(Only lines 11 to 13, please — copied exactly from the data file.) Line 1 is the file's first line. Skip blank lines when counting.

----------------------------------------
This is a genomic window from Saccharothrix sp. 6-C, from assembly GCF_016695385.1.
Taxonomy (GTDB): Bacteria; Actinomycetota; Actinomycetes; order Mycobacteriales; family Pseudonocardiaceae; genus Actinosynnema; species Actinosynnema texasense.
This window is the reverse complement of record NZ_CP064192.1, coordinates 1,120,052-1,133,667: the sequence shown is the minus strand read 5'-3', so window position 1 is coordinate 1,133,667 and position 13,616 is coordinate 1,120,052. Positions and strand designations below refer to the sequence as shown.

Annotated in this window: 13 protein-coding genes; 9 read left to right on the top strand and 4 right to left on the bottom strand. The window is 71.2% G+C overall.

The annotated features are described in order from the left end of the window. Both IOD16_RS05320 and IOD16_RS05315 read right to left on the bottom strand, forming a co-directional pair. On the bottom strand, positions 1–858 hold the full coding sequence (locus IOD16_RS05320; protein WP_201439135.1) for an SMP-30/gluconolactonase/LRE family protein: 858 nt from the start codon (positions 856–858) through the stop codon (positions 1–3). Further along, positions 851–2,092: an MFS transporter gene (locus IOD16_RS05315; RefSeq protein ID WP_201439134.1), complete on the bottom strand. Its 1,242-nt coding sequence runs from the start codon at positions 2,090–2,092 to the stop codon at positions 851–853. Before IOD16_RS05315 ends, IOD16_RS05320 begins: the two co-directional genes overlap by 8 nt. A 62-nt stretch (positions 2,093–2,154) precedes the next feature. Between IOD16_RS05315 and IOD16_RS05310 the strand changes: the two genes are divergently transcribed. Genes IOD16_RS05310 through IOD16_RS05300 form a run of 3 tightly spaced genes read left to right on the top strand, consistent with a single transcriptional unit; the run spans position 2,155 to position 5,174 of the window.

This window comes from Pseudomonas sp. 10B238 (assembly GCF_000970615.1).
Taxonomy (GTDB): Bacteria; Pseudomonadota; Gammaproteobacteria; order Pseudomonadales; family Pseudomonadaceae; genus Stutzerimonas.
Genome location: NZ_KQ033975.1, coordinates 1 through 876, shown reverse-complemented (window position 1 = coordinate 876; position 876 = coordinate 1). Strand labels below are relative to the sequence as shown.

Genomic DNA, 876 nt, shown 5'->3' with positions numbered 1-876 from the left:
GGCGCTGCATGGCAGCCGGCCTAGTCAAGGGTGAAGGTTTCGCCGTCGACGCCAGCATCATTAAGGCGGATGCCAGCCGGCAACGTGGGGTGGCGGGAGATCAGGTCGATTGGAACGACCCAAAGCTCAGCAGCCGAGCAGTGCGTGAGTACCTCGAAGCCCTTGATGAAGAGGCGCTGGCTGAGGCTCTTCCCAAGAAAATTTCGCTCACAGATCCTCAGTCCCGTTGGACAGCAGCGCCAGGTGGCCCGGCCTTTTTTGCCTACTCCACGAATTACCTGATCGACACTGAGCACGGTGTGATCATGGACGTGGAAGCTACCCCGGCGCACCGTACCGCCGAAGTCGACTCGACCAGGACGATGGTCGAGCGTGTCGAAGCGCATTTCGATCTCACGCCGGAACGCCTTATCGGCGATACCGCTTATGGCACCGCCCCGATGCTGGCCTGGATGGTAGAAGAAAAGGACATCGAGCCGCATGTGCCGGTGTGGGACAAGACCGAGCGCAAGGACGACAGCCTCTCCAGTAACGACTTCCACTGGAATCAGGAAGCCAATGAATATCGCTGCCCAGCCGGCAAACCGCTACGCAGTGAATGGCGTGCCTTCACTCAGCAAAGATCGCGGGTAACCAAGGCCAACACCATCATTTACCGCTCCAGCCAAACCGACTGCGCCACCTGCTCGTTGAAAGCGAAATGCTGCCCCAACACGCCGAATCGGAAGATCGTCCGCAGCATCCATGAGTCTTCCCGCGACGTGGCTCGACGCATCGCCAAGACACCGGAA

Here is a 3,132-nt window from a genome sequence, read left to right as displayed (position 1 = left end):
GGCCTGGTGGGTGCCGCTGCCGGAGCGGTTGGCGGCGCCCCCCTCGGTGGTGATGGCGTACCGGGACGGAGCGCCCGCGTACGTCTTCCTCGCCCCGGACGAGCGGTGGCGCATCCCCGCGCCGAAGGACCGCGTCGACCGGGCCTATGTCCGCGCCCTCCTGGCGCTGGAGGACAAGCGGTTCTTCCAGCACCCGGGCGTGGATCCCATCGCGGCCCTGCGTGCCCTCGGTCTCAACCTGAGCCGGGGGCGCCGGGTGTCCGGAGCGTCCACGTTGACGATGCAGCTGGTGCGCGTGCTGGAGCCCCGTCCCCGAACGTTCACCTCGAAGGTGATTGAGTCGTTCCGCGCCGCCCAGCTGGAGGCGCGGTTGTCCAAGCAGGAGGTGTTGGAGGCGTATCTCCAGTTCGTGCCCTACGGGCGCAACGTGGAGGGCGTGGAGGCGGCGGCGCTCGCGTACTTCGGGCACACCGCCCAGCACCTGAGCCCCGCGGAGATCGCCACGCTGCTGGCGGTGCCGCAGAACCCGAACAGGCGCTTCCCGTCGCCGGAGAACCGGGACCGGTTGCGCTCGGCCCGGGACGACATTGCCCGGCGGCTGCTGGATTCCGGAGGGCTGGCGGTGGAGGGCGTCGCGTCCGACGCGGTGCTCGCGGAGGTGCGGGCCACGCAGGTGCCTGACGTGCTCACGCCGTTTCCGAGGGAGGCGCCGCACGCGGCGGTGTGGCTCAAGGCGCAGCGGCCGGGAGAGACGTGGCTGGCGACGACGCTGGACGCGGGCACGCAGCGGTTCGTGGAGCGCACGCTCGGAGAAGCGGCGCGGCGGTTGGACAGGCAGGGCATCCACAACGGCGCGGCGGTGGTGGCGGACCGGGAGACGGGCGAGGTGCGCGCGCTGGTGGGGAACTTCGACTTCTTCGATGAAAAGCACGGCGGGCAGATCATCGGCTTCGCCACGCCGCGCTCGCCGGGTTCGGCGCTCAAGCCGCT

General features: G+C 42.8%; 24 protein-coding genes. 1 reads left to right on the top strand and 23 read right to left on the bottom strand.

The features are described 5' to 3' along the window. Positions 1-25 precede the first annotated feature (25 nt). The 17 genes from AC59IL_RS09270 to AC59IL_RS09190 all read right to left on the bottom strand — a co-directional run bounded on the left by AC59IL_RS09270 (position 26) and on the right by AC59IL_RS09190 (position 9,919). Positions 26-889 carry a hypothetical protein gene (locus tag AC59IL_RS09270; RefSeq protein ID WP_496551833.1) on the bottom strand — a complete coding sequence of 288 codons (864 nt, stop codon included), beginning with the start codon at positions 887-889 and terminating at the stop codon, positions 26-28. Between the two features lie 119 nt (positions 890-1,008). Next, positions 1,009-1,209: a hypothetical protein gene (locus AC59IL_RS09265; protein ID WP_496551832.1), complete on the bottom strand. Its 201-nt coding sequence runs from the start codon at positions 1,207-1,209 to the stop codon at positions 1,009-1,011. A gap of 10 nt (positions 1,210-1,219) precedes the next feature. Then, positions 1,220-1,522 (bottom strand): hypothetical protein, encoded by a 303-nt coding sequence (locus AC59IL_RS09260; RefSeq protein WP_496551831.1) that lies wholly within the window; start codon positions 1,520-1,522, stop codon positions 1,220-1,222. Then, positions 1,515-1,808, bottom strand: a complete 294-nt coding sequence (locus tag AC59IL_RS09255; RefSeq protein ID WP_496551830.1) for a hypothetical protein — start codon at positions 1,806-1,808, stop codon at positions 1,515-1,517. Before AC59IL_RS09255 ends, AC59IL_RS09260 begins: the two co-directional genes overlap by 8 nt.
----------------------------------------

Here is a 3,132-nt window from a genome sequence, read left to right as displayed (position 1 = left end):
GGCCTGGTGGGTGCCGCTGCCGGAGCGGTTGGCGGCGCCCCCCTCGGTGGTGATGGCGTACCGGGACGGAGCGCCCGCGTACGTCTTCCTCGCCCCGGACGAGCGGTGGCGCATCCCCGCGCCGAAGGACCGCGTCGACCGGGCCTATGTCCGCGCCCTCCTGGCGCTGGAGGACAAGCGGTTCTTCCAGCACCCGGGCGTGGATCCCATCGCGGCCCTGCGTGCCCTCGGTCTCAACCTGAGCCGGGGGCGCCGGGTGTCCGGAGCGTCCACGTTGACGATGCAGCTGGTGCGCGTGCTGGAGCCCCGTCCCCGAACGTTCACCTCGAAGGTGATTGAGTCGTTCCGCGCCGCCCAGCTGGAGGCGCGGTTGTCCAAGCAGGAGGTGTTGGAGGCGTATCTCCAGTTCGTGCCCTACGGGCGCAACGTGGAGGGCGTGGAGGCGGCGGCGCTCGCGTACTTCGGGCACACCGCCCAGCACCTGAGCCCCGCGGAGATCGCCACGCTGCTGGCGGTGCCGCAGAACCCGAACAGGCGCTTCCCGTCGCCGGAGAACCGGGACCGGTTGCGCTCGGCCCGGGACGACATTGCCCGGCGGCTGCTGGATTCCGGAGGGCTGGCGGTGGAGGGCGTCGCGTCCGACGCGGTGCTCGCGGAGGTGCGGGCCACGCAGGTGCCTGACGTGCTCACGCCGTTTCCGAGGGAGGCGCCGCACGCGGCGGTGTGGCTCAAGGCGCAGCGGCCGGGAGAGACGTGGCTGGCGACGACGCTGGACGCGGGCACGCAGCGGTTCGTGGAGCGCACGCTCGGAGAAGCGGCGCGGCGGTTGGACAGGCAGGGCATCCACAACGGCGCGGCGGTGGTGGCGGACCGGGAGACGGGCGAGGTGCGCGCGCTGGTGGGGAACTTCGACTTCTTCGATGAAAAGCACGGCGGGCAGATCATCGGCTTCGCCACGCCGCGCTCGCCGGGTTCGGCGCTCAAGCCGCT

General features: G+C 42.8%; 24 protein-coding genes. 1 reads left to right on the top strand and 23 read right to left on the bottom strand.